Hariri’s Nov. 4 announcement from Riyadh blindsided political allies and foes alike, and stoked regional tensions amid suggestions that he had been coerced by his main regional patron.

But standing in the marble hallway of Beirut’s presidential palace Wednesday, Hariri said that he had agreed to delay his resignation to hold a “dialogue” that would lead Lebanon out of crisis.

The announcement appeared to roll back a bold push by Saudi Arabia in recent weeks aimed at countering Iranian influence across the region. [Continue reading…]

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Israeli military chief wants closer Saudi ties as Iran tensions rise

The Guardian reports: Israel’s military chief has given an “unprecedented” interview to a Saudi newspaper underlining the ways in which the two countries could unite to counter Iran’s influence in the region.

Speaking to the Saudi newspaper Elaph, Gen Gadi Eisenkot described Iran as the “biggest threat to the region” and said Israel would be prepared to share intelligence with “moderate” Arab states like Saudi Arabia in order to “deal with” Tehran.

The interview, however, is particularly striking in its very public and confrontational messaging: an appeal by Israel to Riyadh for a joint action on Tehran, delivered by Israel’s most senior soldier.

It is the latest dramatic twist in weeks of turmoil in the region, which followed an unexpected purge of Saudi princes and officials by crown prince Mohammad bin Salman, who has also increasingly locked Saudi Arabia on a path to confrontation with Iran. [Continue reading…]

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Saudi Arabia has no idea how to deal with Iran

Emile Hokayem writes: Few things are as explosive as the combination of power, ambition and anxiety — and there is plenty of all three in Riyadh these days.

Once a cautious and passive regional power, Saudi Arabia has found a new purpose in recent years. The ruthless ambition of Crown Prince Mohammed bin Salman, in full display at home with his crackdown on businessmen and members of the royal family, also radiates across the Middle East, driven by the urgency to check Iranian influence. Prince Mohammed has a point. Iran is set on becoming the dominant power from Iraq to Lebanon.

Saudi Arabia may exaggerate Iranian intentions and power, but Western and Asian countries typically understate them. The Iranians themselves are clear about how they view the region: “No decisive actions can be taken in Iraq, Syria, Lebanon, North Africa and the Gulf region without Iran’s consent,” Hassan Rouhani, Iran’s president, reportedly boasted last month. Tehran may not be in full control in Baghdad, Damascus and Beirut, but thanks to its proxies and allies, it can decisively shape their battlefields and politics.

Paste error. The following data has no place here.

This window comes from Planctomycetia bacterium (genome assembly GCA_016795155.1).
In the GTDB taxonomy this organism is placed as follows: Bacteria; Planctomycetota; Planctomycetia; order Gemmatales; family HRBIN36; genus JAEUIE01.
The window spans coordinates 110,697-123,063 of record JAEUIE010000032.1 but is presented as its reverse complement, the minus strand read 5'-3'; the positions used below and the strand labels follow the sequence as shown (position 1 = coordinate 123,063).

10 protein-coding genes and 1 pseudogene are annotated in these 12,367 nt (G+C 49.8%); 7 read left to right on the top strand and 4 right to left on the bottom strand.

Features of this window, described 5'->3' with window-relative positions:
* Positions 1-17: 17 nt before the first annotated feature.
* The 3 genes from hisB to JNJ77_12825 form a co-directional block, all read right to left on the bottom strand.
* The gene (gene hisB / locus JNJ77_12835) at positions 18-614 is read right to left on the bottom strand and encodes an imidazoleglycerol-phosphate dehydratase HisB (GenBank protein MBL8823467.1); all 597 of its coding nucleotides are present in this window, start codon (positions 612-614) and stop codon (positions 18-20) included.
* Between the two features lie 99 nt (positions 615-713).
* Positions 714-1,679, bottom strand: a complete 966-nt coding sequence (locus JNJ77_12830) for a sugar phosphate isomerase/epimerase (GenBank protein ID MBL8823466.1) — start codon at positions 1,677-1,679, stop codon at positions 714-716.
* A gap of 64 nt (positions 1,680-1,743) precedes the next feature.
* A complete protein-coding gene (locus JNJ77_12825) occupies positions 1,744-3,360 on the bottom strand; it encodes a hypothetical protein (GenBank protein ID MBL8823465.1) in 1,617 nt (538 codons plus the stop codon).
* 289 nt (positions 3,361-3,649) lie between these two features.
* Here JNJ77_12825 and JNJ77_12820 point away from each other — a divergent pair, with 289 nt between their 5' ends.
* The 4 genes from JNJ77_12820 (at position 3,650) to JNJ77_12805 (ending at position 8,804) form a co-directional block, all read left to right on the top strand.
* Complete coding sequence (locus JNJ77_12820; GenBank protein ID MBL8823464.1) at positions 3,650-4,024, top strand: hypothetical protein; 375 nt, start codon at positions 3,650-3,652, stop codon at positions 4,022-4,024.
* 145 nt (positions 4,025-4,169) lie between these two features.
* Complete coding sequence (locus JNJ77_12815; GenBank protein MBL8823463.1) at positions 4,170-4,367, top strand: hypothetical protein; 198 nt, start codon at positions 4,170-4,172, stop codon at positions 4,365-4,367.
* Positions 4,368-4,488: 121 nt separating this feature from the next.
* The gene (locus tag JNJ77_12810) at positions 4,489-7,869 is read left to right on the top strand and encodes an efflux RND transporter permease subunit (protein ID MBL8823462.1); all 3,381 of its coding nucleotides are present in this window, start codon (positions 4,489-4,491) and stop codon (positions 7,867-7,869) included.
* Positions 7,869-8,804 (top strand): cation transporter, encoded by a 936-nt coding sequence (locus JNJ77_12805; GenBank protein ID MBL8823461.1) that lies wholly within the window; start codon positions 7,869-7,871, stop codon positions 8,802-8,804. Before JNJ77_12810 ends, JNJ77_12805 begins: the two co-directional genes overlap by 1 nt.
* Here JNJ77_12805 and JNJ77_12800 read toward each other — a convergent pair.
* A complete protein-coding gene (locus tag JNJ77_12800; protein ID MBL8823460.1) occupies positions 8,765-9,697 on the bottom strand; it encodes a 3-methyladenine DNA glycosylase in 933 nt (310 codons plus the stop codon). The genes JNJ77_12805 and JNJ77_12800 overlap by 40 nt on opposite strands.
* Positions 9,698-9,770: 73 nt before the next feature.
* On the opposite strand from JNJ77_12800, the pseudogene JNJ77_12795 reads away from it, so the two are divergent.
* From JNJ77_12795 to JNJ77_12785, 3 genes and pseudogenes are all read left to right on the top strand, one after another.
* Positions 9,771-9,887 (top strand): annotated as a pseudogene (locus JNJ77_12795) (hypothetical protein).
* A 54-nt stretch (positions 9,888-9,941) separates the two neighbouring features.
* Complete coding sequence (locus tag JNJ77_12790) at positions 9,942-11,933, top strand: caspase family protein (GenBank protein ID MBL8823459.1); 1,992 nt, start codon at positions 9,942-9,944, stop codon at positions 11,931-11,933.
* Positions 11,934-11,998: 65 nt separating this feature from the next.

Given these circumstances, Prince Mohammed has good reason to question the value of his predecessors’ risk aversion on foreign policy. Under previous kings, Riyadh was indeed keen to reach out to Tehran despite provocative Iranian actions, including fast-tracking its nuclear program just as King Abdullah courted Presidents Akbar Rafsanjani and Mohammad Khatami, and plotting to assassinate a Saudi ambassador in the United States.

Now Saudi foreign and security policy has gone into overdrive. Rather than carefully pushing back Iran and enrolling broad support for this effort, the approach has been haphazard, unsettling and counterproductive — and Iran remains one step ahead. [Continue reading…]

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The deal Trump wants to scrap because he thinks it should remain in force longer

Jeffrey Lewis writes: There is an old joke about two elderly women at a Catskills resort. One says: “Boy, the food in this place is really terrible.” And the other one says: “Yeah, I know. And such small portions.”

That’s the same complaint raised by opponents of the Joint Comprehensive Plan of Action (JCPOA), also known as the Iran nuclear deal. Donald Trump called it, “one of the most incompetently drawn deals I’ve ever seen.” And Rex Tillerson explained that, “in particular, the agreement has this very concerning shortcoming that the President has mentioned as well, and that is the sunset clause.”

Such a terrible deal. Yeah, and it ends so early!

Far from being incompetently drafted, the JCPOA imposed a number of important limits on Iran’s nuclear energy program to create a wider gap between Iran’s nuclear energy programs and a bomb. Second, the JCPOA greatly strengthened Iran’s safeguards arrangements to allow the International Atomic Energy Agency, or IAEA, to verify that gap. And it does not have a single sunset.

Prior to the JCPOA, Iran had built a large and capable uranium infrastructure that would have allowed Iran to produce enough highly enriched uranium (HEU) for a nuclear weapon in a matter of weeks if Iran chose to do so. Iran had nearly 20,000 centrifuges, including nearly 3,000 located in its deep underground facility near Qom. [Continue reading…]